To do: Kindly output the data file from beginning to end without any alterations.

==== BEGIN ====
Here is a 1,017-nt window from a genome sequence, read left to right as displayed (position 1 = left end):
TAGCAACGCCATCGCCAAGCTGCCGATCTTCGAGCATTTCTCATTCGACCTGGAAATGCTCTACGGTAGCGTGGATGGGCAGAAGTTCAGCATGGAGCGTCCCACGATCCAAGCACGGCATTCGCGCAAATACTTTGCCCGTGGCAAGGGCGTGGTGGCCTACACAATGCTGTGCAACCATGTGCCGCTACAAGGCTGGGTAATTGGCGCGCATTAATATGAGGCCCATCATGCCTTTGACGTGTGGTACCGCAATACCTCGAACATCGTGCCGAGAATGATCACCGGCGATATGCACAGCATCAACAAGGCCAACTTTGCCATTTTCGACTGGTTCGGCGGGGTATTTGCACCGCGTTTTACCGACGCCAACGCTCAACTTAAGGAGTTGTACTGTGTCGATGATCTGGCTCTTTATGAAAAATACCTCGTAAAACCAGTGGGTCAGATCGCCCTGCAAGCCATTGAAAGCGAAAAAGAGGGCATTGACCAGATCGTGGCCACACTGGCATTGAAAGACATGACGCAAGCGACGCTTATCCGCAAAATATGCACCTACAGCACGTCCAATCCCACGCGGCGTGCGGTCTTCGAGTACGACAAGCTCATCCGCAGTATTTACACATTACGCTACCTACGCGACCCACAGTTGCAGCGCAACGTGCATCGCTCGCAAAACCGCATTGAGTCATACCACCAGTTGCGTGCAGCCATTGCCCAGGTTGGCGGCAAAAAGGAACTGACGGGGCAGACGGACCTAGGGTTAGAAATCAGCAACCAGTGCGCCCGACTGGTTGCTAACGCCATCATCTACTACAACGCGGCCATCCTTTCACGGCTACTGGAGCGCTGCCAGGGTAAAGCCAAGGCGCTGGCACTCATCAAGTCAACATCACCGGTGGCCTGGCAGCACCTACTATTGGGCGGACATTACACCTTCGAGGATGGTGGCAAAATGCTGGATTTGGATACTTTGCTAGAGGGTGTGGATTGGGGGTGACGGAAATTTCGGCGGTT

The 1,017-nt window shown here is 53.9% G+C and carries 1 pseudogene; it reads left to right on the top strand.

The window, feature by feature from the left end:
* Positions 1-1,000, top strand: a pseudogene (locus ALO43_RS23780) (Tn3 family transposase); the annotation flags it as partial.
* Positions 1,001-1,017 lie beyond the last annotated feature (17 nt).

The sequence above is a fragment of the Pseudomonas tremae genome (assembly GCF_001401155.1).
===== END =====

Here is a 1,017-nt window from a genome sequence, read left to right as displayed (position 1 = left end):
TAGCAACGCCATCGCCAAGCTGCCGATCTTCGAGCATTTCTCATTCGACCTGGAAATGCTCTACGGTAGCGTGGATGGGCAGAAGTTCAGCATGGAGCGTCCCACGATCCAAGCACGGCATTCGCGCAAATACTTTGCCCGTGGCAAGGGCGTGGTGGCCTACACAATGCTGTGCAACCATGTGCCGCTACAAGGCTGGGTAATTGGCGCGCATTAATATGAGGCCCATCATGCCTTTGACGTGTGGTACCGCAATACCTCGAACATCGTGCCGAGAATGATCACCGGCGATATGCACAGCATCAACAAGGCCAACTTTGCCATTTTCGACTGGTTCGGCGGGGTATTTGCACCGCGTTTTACCGACGCCAACGCTCAACTTAAGGAGTTGTACTGTGTCGATGATCTGGCTCTTTATGAAAAATACCTCGTAAAACCAGTGGGTCAGATCGCCCTGCAAGCCATTGAAAGCGAAAAAGAGGGCATTGACCAGATCGTGGCCACACTGGCATTGAAAGACATGACGCAAGCGACGCTTATCCGCAAAATATGCACCTACAGCACGTCCAATCCCACGCGGCGTGCGGTCTTCGAGTACGACAAGCTCATCCGCAGTATTTACACATTACGCTACCTACGCGACCCACAGTTGCAGCGCAACGTGCATCGCTCGCAAAACCGCATTGAGTCATACCACCAGTTGCGTGCAGCCATTGCCCAGGTTGGCGGCAAAAAGGAACTGACGGGGCAGACGGACCTAGGGTTAGAAATCAGCAACCAGTGCGCCCGACTGGTTGCTAACGCCATCATCTACTACAACGCGGCCATCCTTTCACGGCTACTGGAGCGCTGCCAGGGTAAAGCCAAGGCGCTGGCACTCATCAAGTCAACATCACCGGTGGCCTGGCAGCACCTACTATTGGGCGGACATTACACCTTCGAGGATGGTGGCAAAATGCTGGATTTGGATACTTTGCTAGAGGGTGTGGATTGGGGGTGACGGAAATTTCGGCGGTT

The 1,017-nt window shown here is 53.9% G+C and carries 1 pseudogene; it reads left to right on the top strand.

The window, feature by feature from the left end:
* Positions 1-1,000, top strand: a pseudogene (locus ALO43_RS23780) (Tn3 family transposase); the annotation flags it as partial.
* Positions 1,001-1,017 lie beyond the last annotated feature (17 nt).

The sequence above is a fragment of the Pseudomonas tremae genome (assembly GCF_001401155.1).